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ReelTalk Movie Reviews
Out of Our Control
by Jeffrey Chen

Woody Allen has been through so much and made so many movies by now that he can probably do whatever he wants these days with little regard for critical and public reaction. I think, as a creative force, that's the best place to be. When you're just starting out, other people's opinions matter so much -- not only can they make or break you in the industry, they have more potential for psychological effect when your skin hasn't yet developed a tough thickness. But Allen can make a movie like Match Point and let the chips fall where they may, barely needing to give it a second thought.

This also happens to be the main thrust of Match Point, a movie that could come only from the point of view of someone who's been through so much that he realizes many circumstances are beyond his control. The movie begins with the sight of a tennis ball going back and forth across a net and the line, "The man who said 'I'd rather be lucky than good' saw deeply into life. People are afraid to face how great a part of life is dependent on luck." It proceeds to chronicle the journey of the speaker, an opportunistic ex-tennis pro living in London who puts on his best face to climb its social ladders but who is laid bare as a disreputable scab to the movie audience.

This fellow, Chris (Jonathan Rhys Meyers), has played enough tennis to know that luck can decide the course of many events, yet he works quite hard to achieve his ends, endeavoring to leave little to chance. However, he'll take what he's given when he happens to be given good things, such as his newfound association with the Hewetts, a local rich family. Motivated by selfishness and lust for wealth and status, he uses his charms to find a way to possibly marry into the family, but he also can't help being drawn toward Tom Hewett's (Matthew Goode) fiancee, Nola (Scarlett Johansson).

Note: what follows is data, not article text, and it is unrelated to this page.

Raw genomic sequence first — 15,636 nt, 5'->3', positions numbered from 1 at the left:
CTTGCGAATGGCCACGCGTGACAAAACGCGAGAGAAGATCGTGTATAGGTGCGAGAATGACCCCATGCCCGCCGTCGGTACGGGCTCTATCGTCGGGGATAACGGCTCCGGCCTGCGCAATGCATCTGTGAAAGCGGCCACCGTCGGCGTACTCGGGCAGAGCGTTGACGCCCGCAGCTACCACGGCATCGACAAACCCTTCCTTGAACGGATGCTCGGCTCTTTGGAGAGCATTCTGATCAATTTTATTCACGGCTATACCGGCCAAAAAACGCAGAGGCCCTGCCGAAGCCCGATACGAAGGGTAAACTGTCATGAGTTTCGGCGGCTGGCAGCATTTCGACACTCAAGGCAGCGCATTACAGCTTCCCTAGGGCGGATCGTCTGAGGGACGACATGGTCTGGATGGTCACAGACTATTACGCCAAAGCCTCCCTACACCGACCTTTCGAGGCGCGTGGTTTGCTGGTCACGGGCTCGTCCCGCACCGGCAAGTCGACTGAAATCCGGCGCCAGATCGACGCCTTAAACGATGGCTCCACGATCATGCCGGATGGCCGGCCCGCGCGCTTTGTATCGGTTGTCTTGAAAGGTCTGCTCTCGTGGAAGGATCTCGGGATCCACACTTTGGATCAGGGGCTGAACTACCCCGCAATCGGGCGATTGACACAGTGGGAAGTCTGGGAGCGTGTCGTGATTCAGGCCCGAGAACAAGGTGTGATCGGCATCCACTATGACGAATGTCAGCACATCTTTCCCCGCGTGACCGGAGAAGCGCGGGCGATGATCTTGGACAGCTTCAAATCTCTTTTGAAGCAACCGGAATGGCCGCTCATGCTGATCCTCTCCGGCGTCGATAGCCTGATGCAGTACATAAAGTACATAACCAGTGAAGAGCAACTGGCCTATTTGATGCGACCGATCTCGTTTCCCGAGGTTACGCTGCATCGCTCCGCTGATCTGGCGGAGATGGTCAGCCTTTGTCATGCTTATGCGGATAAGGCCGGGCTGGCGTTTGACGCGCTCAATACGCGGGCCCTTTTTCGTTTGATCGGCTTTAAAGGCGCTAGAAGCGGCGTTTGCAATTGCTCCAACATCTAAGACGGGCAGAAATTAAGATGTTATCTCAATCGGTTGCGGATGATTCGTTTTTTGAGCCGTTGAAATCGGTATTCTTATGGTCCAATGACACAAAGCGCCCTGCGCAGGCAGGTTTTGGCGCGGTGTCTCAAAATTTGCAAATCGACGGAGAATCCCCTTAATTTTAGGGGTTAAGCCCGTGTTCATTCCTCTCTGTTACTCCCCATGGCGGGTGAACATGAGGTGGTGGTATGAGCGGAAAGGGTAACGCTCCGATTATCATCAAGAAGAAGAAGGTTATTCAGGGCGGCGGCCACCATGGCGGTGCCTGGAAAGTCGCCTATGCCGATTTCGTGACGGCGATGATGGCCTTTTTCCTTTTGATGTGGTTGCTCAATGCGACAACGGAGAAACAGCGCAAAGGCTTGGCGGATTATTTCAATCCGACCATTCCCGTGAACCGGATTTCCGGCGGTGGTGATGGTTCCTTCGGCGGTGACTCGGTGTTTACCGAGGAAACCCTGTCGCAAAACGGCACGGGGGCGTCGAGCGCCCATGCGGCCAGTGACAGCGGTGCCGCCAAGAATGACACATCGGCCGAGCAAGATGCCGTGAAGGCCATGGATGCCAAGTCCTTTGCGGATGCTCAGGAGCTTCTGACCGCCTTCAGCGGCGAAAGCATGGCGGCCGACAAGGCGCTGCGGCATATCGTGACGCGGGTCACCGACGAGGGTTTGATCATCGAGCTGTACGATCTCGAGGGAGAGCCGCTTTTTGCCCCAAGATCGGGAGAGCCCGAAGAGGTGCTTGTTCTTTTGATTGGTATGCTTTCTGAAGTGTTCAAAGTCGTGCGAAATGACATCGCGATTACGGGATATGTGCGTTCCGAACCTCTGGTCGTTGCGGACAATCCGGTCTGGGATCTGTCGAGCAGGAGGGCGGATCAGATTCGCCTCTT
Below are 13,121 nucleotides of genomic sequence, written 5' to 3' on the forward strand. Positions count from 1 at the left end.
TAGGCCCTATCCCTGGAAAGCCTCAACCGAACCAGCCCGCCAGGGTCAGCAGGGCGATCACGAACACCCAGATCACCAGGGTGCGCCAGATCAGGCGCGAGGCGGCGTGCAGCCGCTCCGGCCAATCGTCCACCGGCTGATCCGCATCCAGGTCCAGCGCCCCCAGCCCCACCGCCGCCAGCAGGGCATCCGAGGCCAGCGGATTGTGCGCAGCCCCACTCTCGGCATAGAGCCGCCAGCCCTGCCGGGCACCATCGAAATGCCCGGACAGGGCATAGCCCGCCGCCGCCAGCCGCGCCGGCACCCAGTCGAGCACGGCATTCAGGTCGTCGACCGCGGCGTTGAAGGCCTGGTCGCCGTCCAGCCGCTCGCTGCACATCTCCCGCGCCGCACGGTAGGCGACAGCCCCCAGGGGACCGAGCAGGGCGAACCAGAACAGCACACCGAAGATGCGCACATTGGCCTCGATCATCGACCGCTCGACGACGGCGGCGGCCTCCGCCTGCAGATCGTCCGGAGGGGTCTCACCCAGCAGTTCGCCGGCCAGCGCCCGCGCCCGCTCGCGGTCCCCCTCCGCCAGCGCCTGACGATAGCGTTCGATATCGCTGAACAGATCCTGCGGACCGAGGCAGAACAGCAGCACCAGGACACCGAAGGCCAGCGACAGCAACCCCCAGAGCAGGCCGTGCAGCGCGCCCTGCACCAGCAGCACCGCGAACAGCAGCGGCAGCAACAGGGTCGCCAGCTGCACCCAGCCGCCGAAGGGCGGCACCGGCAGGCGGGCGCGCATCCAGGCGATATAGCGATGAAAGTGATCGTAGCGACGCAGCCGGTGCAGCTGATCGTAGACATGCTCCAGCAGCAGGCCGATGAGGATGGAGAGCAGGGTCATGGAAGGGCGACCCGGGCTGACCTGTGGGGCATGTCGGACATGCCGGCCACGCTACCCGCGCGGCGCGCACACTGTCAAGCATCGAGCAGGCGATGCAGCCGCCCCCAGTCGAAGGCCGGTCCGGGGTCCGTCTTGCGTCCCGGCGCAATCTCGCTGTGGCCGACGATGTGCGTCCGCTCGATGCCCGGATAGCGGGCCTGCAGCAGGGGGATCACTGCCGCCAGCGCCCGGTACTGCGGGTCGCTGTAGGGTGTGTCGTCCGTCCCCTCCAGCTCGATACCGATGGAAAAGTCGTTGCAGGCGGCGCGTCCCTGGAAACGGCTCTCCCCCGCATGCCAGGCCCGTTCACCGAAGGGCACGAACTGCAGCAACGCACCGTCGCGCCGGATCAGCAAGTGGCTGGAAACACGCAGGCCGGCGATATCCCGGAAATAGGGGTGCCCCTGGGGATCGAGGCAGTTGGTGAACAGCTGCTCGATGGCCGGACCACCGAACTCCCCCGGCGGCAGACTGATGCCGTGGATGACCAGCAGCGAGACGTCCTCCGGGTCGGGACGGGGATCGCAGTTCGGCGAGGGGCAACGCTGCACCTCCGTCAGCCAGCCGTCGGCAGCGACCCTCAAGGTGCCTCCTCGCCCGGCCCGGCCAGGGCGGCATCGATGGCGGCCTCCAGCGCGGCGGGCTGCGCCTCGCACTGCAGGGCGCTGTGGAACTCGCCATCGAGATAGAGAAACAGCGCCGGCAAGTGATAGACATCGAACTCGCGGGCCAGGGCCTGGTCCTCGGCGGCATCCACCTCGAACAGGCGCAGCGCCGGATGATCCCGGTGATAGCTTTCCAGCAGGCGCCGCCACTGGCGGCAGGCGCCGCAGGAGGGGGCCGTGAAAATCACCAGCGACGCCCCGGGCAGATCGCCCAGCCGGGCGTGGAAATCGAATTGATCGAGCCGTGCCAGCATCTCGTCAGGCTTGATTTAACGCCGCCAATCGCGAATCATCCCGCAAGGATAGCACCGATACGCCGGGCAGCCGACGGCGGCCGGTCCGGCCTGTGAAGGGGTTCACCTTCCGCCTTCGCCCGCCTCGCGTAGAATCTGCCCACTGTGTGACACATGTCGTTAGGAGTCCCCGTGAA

Match Point is a departure for Allen, usually known for his comedies. This story is a thriller concentrating on Chris and Nola's growing obsession with each other, even after Chris does marry Tom's sister Chloe (Emily Mortimer). Whether or not he gets caught in his affair is something he tries his best to control, but of course certain things don't always go the way we'd expect. Even as the film continues to explore its stated theme, what comes to the forefront is the way Allen slowly, skillfully builds up a tense situation that primes itself for an unpredictable explosion.

Also on display is a daringness to tell a story that only grows more unsavory by the minute. It does give the movie a moralistic feel, which results in the characters feeling less like people and more like pawns. However, Allen's strongest stroke may be in actually giving Chris a conscience that only emerges once his situation becomes more drastic. It doesn't make him sympathetic, but it does reveal the human quality of wanting to believe, even against years-refined logical assumptions, even in the very man who narrates the film's opening line, that there is karma in the world; that justice, on some level, is universal.

Match Point's final act is coldly wicked, perfectly set up with black humor and manipulated expectations. Its conceit that much of life is chalked up to luck is simple, almost throwaway, but it's illustrated here with a veteran's pace -- patient yet efficient. If people like or dislike this alternative Allen film -- a thriller set far away from his beloved New York -- it's out of his control. But we're all better served when the artist just puts his work out there, letting the ball drop on whichever side of the net it will.

(Released by DreamWorks and rated "R" for some sexuality.)

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